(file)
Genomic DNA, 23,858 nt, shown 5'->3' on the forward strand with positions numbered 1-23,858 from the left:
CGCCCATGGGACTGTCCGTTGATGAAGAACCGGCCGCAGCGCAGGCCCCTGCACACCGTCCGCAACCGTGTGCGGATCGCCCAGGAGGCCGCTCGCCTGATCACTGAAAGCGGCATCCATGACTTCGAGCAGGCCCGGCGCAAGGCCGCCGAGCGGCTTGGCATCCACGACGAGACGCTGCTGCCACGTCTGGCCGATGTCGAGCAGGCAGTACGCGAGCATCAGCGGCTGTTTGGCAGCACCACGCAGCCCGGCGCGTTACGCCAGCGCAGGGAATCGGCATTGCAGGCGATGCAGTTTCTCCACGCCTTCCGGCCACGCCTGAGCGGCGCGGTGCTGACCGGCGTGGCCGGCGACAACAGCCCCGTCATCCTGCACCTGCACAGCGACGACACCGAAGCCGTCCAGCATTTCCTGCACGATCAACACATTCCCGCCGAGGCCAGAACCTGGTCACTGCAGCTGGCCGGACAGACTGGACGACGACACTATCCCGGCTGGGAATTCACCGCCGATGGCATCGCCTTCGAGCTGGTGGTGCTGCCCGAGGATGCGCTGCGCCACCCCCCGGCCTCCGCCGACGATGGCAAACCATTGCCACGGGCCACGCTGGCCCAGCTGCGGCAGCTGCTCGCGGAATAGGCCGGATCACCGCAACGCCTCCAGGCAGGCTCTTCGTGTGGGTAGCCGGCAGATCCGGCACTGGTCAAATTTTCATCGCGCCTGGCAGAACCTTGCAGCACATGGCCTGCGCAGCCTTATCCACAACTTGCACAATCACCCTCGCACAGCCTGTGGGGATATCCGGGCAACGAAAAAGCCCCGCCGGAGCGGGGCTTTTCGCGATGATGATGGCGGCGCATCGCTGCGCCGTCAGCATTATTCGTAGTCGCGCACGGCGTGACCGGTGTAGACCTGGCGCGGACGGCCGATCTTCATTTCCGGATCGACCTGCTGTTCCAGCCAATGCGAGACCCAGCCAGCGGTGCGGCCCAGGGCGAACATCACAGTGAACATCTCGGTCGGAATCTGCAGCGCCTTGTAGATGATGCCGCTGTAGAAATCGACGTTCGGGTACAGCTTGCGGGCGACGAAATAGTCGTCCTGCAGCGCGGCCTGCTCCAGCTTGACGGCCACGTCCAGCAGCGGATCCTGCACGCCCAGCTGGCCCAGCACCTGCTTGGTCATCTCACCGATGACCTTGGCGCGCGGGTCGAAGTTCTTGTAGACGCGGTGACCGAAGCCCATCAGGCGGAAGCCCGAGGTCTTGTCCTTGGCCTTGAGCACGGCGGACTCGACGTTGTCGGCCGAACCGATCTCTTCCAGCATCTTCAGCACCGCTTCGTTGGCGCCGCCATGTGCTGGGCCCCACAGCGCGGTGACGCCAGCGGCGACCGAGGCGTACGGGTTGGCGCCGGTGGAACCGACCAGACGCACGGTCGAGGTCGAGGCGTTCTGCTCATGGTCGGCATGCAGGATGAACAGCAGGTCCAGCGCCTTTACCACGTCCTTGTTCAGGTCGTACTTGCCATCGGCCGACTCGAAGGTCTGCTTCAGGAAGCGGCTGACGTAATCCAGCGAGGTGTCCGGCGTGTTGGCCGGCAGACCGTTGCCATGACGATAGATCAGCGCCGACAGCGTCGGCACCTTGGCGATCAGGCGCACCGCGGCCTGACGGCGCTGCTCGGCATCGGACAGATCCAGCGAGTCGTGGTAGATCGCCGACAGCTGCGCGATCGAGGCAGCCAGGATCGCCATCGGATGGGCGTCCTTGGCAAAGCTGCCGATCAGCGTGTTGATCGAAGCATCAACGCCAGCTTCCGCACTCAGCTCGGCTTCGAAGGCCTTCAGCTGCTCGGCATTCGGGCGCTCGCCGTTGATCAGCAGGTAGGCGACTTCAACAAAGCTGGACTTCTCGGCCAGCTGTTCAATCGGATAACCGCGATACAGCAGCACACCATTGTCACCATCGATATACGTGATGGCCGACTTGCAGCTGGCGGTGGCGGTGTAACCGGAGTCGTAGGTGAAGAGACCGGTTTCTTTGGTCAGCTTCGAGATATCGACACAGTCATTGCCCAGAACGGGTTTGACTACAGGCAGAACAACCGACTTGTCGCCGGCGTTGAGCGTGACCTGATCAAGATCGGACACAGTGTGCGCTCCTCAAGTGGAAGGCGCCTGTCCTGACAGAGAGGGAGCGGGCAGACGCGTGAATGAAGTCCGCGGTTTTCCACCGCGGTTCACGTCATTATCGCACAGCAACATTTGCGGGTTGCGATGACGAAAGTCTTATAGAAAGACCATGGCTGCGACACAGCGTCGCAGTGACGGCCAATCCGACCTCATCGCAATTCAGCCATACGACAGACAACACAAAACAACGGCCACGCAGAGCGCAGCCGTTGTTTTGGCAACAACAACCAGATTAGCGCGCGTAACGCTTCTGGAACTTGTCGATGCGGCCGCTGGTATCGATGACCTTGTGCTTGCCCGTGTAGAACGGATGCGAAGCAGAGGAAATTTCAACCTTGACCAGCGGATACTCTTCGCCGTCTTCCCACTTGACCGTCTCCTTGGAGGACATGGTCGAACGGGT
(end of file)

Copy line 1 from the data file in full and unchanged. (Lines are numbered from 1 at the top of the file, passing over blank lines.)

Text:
Genomic DNA, 23,858 nt, shown 5'->3' on the forward strand with positions numbered 1-23,858 from the left: